Prompt user with beforeunload on browser tab close React App

You might have a form created in your React App that user might try to close by closing the tab, reloading the page or close the browser directly. You might want to prompt the user in this case to alert them that there might be unsaved changes that might be lost.

The following example binds the “beforeunload” event to the App Component and the unbinds it on the componentwillunmount event. This could apply to form component and not the Parent App component.

export default class App extends React.Component {
  constructor(props) {
    super(props)
    this.handleUnload = this.handleUnload.bind(this);
  }

  componentDidMount() {
    window.addEventListener('beforeunload', this.handleUnload);
  }

  componentWillUnmount() {
    window.removeEventListener('beforeunload', this.handleUnload);
  }

  handleUnload(e) {
    var message = "\o/";

    (e || window.event).returnValue = message; //Gecko + IE
    return message;
  }

}

You can even call an API to make the necessary changes required for your App at the back-end before the browser unloads the Page. But please be careful in case the user decides to cancel and stays on the page. I’ve tested the above code on Google Chrome and Edge Chromium.

I haven’t really found a way that let’s you customize the prompt message in the modern browsers. And there is no way to capture the Leave/Cancel (stay) button click events. Let me know if you find a way to capture these events. However, I believe the browser has given control to the user more than the Page in case of unload.

Make React App compatible with IE11

IE11 is still among the most popular browsers in the world. Though Microsoft is promoting Edge Browser on Chromium engine. Many organizations have still not moved on to new offerings or taking their own time. Meanwhile, if you need to make your React Application compatible with IE11, check the steps below:

  1. Create the app, follow this post, if not already done.
  2. Add import 'react-app-polyfill/ie11'; as the first line in index.js file.
  3. For common standard functions like Array.find() that are not supported in IE 11 add import 'react-app-polyfill/stable'. This should be the 2nd line in index.js file.
  4. In package.json copy the production browserlist to development so you can test in IE11 and all other browsers that will work in production. Just add "ie 11" at the end of both production and development, browserlist section into package.json
  5. Delete the node_modules/.cache directory.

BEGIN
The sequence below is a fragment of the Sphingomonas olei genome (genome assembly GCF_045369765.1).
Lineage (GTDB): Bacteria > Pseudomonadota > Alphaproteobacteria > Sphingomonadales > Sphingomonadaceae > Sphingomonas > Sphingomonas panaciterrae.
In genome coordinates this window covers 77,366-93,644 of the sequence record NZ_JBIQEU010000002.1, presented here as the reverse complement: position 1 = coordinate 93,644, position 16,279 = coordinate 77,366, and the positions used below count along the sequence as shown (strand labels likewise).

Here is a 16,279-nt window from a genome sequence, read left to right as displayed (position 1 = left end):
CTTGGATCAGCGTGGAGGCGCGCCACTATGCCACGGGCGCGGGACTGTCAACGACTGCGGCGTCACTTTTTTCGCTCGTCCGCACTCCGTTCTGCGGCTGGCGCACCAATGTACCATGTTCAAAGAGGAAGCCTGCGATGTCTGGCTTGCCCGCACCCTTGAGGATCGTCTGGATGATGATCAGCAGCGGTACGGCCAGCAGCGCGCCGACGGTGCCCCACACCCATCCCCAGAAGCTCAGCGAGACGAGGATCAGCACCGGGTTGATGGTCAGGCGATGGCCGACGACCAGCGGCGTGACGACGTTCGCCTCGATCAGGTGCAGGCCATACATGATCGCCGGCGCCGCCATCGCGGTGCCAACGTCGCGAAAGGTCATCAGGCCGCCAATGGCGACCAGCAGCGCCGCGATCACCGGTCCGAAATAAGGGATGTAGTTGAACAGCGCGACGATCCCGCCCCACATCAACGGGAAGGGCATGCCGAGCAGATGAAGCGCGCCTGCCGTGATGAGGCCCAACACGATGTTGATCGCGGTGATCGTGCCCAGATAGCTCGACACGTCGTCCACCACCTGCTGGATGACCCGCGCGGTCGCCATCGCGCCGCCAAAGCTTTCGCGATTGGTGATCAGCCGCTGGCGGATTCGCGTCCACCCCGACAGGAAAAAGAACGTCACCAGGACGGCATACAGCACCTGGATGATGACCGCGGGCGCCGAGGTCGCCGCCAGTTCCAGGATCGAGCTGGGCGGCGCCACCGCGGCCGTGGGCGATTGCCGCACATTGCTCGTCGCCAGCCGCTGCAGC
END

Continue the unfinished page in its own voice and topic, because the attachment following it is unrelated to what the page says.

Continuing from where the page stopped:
//index.js file:
import "react-app-polyfill/ie11";
import "react-app-polyfill/stable";
//browsers list in package.json file in reference to #4:
"browserslist": {
    "production": [
      ">0.2%",
      "not dead",
      "not op_mini all",
      "IE 11"
    ],
    "development": [
      "last 1 chrome version",
      "last 1 firefox version",
      "last 1 safari version",
      "IE 11"
    ]
  }

If you are also using arrow functions so you’ll also need babel to update that for you. The babel-plugin-transform-arrow-functions is your best solution for this. Please check the documentation here.

you might still face some issues in your functionality like additional spaces added by Material UI date control which fails in IE11 but not other browsers. This might need to be taken care of individually on operations using that date value.

Format Date in javascript to dd mmm yyyy

There is a simple way to write a function in Javascript to format the date as dd mmm yyyy. I’m using this method in my ReactJS code to simply format the date and set the state with the returned string wherever required.

formatDate(date) {
    if (date !== undefined && date !== "") {
      var myDate = new Date(date);
      var month = [
        "Jan",
        "Feb",
        "Mar",
        "Apr",
        "May",
        "Jun",
        "Jul",
        "Aug",
        "Sep",
        "Oct",
        "Nov",
        "Dec",
      ][myDate.getMonth()];
      var str = myDate.getDate() + " " + month + " " + myDate.getFullYear();
      return str;
    }
    return "";
  }

You can call this method from your JS code like this:

formatDate(new Date());

How to create Material UI Dialog with OK Cancel

Install the latest Material UI core package from npm:

npm install @material-ui/core @latest

Import the following components required for the Dialog box:

import React from "react";
import { withStyles } from "@material-ui/core/styles";
import Checkbox from "@material-ui/core/Checkbox";
import Dialog from "@material-ui/core/Dialog";
import DialogContent from "@material-ui/core/DialogContent";
import DialogActions from '@material-ui/core/DialogActions';
import { DialogContentText } from "@material-ui/core";
import MuiDialogTitle from "@material-ui/core/DialogTitle";
import CloseIcon from '@material-ui/icons/Close';
import Typography from '@material-ui/core/Typography';
import Button from "@material-ui/core/Button";
import IconButton from '@material-ui/core/IconButton';

Add the following styles for the Dialog content and buttons:

const styles = theme => ({
    root: {
      margin: 0,
      padding: theme.spacing(2),
    },
    closeButton: {
      position: 'absolute',
      right: theme.spacing(1),
      top: theme.spacing(1),
      color: theme.palette.grey[500],
    },
    dialogText: {